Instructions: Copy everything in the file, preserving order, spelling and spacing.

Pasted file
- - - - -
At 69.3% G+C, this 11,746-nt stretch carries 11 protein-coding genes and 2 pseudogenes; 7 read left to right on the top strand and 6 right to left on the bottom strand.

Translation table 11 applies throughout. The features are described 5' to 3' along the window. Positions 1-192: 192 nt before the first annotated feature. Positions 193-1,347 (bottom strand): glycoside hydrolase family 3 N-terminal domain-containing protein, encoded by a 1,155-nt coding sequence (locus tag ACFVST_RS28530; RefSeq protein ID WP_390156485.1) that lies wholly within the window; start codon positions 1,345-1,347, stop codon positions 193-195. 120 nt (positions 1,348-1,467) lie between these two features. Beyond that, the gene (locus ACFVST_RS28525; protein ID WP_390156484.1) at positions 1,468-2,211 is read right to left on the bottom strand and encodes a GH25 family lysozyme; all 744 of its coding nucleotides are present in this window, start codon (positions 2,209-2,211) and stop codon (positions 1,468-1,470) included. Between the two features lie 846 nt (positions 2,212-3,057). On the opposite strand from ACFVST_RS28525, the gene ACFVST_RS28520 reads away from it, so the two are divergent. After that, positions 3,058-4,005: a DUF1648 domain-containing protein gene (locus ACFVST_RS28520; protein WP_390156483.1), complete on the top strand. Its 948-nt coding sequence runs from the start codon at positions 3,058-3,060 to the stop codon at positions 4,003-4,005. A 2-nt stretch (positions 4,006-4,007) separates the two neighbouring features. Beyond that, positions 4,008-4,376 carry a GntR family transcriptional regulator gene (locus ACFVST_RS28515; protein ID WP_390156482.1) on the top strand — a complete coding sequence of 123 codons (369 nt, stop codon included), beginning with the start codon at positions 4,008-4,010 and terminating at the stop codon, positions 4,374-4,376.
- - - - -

At 69.3% G+C, this 11,746-nt stretch carries 11 protein-coding genes and 2 pseudogenes; 7 read left to right on the top strand and 6 right to left on the bottom strand.

Translation table 11 applies throughout. The features are described 5' to 3' along the window. Positions 1-192: 192 nt before the first annotated feature. Positions 193-1,347 (bottom strand): glycoside hydrolase family 3 N-terminal domain-containing protein, encoded by a 1,155-nt coding sequence (locus tag ACFVST_RS28530; RefSeq protein ID WP_390156485.1) that lies wholly within the window; start codon positions 1,345-1,347, stop codon positions 193-195. 120 nt (positions 1,348-1,467) lie between these two features. Beyond that, the gene (locus ACFVST_RS28525; protein ID WP_390156484.1) at positions 1,468-2,211 is read right to left on the bottom strand and encodes a GH25 family lysozyme; all 744 of its coding nucleotides are present in this window, start codon (positions 2,209-2,211) and stop codon (positions 1,468-1,470) included. Between the two features lie 846 nt (positions 2,212-3,057). On the opposite strand from ACFVST_RS28525, the gene ACFVST_RS28520 reads away from it, so the two are divergent. After that, positions 3,058-4,005: a DUF1648 domain-containing protein gene (locus ACFVST_RS28520; protein WP_390156483.1), complete on the top strand. Its 948-nt coding sequence runs from the start codon at positions 3,058-3,060 to the stop codon at positions 4,003-4,005. A 2-nt stretch (positions 4,006-4,007) separates the two neighbouring features. Beyond that, positions 4,008-4,376 carry a GntR family transcriptional regulator gene (locus ACFVST_RS28515; protein ID WP_390156482.1) on the top strand — a complete coding sequence of 123 codons (369 nt, stop codon included), beginning with the start codon at positions 4,008-4,010 and terminating at the stop codon, positions 4,374-4,376.